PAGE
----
But some mental-health experts dispute the findings
TUESDAY, Feb. 26 (HealthDay News) -- While popular antidepressants such as Prozac are widely prescribed for people with varying degrees of depression, the drugs are only effective for those with the most severe depression, a new study suggests.
"Although patients get better when they take antidepressants, they also get better when they take a placebo, and the difference in improvement is not very great," lead researcher Irving Kirsch, a professor of psychology at the University of Hull in Great Britain, said in a prepared statement. "This means that depressed people can improve without chemical treatments," he added.
In the study, Kirsch and his colleagues collected data on 35 clinical trials of drugs called selective serotonin reuptake inhibitors, or SSRIs, whose results had been submitted to the U.S. Food and Drug Administration. The antidepressants included in the trials were fluoxetine (Prozac), venlafaxine (Effexor), nefazodone (Serzone), and paroxetine (Seroxat/Paxil).
An analysis of the data showed that patients taking antidepressants fared no better than patients receiving a placebo. This appeared to be the case whether the patients were mildly or moderately depressed.
The drugs only seemed to benefit a small group of patients -- those with the severest depression when the study began.
Based on these results, there appears to be little reason to prescribe these antidepressants to anyone but the most severely depressed patients, the study authors concluded.
The findings were published online Feb. 25 in the journal PLoS Medicine.
Dr. Nada Stotland, president-elect of the American Psychiatric Association, said she wasn't surprised that the study found that not every antidepressant works for every patient. Many people who are depressed don't respond to the first antidepressant they try. It can take up to an average of three different antidepressants until one works for a particular patient, she said.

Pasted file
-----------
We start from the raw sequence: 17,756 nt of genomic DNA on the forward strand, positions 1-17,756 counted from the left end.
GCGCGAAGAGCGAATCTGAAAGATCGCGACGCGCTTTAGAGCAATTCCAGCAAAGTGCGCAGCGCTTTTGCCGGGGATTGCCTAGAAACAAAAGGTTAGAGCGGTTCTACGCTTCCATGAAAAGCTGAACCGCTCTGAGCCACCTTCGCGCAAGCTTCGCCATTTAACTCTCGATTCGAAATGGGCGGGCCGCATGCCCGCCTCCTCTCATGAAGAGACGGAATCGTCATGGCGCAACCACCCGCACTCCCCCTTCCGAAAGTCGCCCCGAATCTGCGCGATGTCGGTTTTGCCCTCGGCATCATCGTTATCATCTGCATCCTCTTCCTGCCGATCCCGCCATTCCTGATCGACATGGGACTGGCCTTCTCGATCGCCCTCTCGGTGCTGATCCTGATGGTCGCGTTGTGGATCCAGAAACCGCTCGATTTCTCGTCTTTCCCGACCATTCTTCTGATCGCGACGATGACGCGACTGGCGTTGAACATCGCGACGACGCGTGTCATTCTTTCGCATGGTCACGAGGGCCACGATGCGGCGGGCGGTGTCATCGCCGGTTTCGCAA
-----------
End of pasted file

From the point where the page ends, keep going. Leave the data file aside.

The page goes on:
"Medication helps some, but not all, people with depression," Stotland said in a prepared statement. "For people with mild to moderate depression, psychotherapy can work as well as medication. Studies have shown that between 70 and 80 percent of people can and do get better with a combination of treatment approaches, which will often include individual therapy, family therapy and/or medication.
"Therefore, testing any single antidepressant on a group of depressed individuals will show that many of them do not improve," Stotland added. "There is a small group of depressed individuals who do not respond to any antidepressant."
The new study highlights the fact that treatment for depression needs to be tailored to an individual, and that the most effective treatment will often include multiple approaches, Stotland said. The study results also suggest that more long-term follow-up trials are needed to determine which patients are most likely to benefit from specific therapies.
"Some of the most exciting research in progress at the present time concerns our attempt to match the antidepressant to the patient from the outset; we may be able to perform laboratory tests or identify clinical factors that let us know in advance which antidepressant will work for each person," Stotland said. "That will be an enormous advance for the millions of people suffering from this very painful and potentially disabling disease."
To learn more about antidepressants, visit the U.S. National Library of Medicine.
SOURCES: American Psychiatric Association, news release, Feb. 26, 2008; PLoS Medicine, Feb. 25, 2008, online
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